The funerals of three children and a rabbi shot dead by an unknown gunman in Toulouse, France are to take place in Jerusalem in the coming hours, after their bodies were flown to Israel.
Israeli police said they expected thousands of people to attend.
A huge manhunt is under way in France amid fears the killer may strike again.
Early on Wednesday morning, French police targeted suspects in a pre-dawn raid, and two policemen were reportedly slightly injured in a shootout.
Also on Wednesday, French President Nicolas Sarkozy is to attend a memorial service for three soldiers killed in two attacks last week which police have linked to the Toulouse shootings.
The same gun and the same scooter were used in all the attacks. All three soldiers killed were of North African descent. Another soldier from the French overseas region of Guadeloupe was left critically ill.
The attacker gunned down Jonathan Sandler, a 30-year-old rabbi and teacher of religion, his two young sons Arieh and Gabriel and then - at point blank range - the head teacher's daughter, seven-year-old Myriam Monsonego, in Monday's attack at a Jewish school in Toulouse.
Their bodies were carried out of Ozar Hatorah school on Tuesday in two black hearses and taken to a nearby airport, reported the Agence France-Presse news agency.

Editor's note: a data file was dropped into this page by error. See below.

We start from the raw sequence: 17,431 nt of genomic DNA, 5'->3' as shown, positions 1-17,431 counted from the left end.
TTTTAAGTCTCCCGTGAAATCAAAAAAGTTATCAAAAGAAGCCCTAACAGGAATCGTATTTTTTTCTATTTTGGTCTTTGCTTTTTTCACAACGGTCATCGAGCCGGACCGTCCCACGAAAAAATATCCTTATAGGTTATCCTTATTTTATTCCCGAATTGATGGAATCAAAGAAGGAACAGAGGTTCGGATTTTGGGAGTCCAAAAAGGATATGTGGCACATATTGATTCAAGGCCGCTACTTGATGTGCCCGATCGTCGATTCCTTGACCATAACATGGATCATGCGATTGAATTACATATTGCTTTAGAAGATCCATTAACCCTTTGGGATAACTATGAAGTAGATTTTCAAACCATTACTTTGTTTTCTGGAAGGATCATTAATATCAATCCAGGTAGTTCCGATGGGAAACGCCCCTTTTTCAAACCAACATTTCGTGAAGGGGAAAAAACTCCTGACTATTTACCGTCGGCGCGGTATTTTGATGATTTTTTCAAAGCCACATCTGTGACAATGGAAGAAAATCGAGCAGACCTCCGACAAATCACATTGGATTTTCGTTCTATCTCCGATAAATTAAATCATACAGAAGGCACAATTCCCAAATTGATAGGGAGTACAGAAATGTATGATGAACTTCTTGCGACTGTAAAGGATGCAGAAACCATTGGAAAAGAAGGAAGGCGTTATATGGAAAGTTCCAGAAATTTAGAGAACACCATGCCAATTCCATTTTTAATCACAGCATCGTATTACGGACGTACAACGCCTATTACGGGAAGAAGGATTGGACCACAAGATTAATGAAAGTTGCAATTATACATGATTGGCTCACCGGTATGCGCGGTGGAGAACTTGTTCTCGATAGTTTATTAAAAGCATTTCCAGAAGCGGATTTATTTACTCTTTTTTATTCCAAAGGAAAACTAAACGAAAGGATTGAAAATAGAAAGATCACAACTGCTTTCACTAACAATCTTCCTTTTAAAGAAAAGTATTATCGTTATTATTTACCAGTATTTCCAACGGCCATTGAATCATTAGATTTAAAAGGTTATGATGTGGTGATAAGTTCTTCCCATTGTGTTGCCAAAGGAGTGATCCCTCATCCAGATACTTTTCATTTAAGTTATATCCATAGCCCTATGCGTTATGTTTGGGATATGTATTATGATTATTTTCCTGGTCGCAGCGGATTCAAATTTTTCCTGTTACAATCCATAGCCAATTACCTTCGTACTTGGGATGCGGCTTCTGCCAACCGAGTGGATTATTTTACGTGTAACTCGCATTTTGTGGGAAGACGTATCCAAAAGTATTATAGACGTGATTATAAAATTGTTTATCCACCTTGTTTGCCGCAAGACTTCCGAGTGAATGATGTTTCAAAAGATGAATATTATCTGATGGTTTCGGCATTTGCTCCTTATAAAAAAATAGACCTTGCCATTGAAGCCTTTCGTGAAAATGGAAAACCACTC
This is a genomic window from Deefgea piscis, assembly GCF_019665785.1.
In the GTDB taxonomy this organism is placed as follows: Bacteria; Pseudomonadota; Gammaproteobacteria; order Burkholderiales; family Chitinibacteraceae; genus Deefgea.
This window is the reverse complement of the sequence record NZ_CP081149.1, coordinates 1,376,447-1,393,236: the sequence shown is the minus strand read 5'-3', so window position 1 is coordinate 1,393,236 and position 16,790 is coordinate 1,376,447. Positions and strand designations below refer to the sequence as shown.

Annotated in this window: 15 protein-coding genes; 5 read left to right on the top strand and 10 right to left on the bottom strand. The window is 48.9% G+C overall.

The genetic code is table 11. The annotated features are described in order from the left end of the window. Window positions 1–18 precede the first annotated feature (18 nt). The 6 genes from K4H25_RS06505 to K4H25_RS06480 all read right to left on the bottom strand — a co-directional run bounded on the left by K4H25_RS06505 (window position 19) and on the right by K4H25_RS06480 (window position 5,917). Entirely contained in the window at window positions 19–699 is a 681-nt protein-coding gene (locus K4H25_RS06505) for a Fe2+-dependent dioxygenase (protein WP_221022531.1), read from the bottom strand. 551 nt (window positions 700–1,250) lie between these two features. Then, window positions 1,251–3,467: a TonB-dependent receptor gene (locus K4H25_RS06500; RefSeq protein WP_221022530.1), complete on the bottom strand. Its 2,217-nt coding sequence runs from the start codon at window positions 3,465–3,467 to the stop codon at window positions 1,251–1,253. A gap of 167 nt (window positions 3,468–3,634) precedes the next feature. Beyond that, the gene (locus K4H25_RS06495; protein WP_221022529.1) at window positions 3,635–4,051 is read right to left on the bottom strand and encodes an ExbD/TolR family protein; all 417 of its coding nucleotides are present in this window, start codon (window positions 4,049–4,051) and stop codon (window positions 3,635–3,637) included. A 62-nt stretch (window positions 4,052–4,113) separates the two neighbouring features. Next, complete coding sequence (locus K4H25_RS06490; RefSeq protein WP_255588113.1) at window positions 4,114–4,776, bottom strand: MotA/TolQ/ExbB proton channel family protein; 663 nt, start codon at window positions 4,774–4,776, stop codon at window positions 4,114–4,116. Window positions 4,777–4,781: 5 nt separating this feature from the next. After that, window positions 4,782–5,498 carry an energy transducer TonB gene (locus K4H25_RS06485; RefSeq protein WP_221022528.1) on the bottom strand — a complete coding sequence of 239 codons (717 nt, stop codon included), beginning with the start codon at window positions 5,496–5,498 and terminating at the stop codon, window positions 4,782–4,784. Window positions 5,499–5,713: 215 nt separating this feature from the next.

A military jet then flew them to Paris, from where they were placed on a commercial flight to Tel Aviv, AFP said. They have now arrived in Israel.
French Foreign Minister Alain Juppe was to accompany the relatives of the dead to the funerals in Jerusalem.
Mr Sarkozy and the Socialist presidential candidate Francois Hollande will attend the memorial service in Montauban for the three soldiers killed in last week's attacks.
Marine Le Pen, the leader of the far-right Front National, will also be at the service.
She is often associated with the more controversial debates on immigration and her presence will be closely observed in light of recent events, reports the BBC's Christian Fraser in Toulouse.
On Tuesday schools across France held a moment's silence to remember the victims of the killer, whom President France Sarkozy branded a "monster".
About 250 investigators are pursuing two main lines of inquiry - an Islamist motive or the far right.
It is the first time in the country's history that the national terror alert has been raised to "scarlet", its highest level.
The measure enables the authorities to disrupt daily life and implement sweeping security measures. These include mixed police-military patrols and powers to suspend public transport and close schools.
French Interior Minister Claude Gueant has said the killer had a camera strapped to his chest and may have filmed the shootings.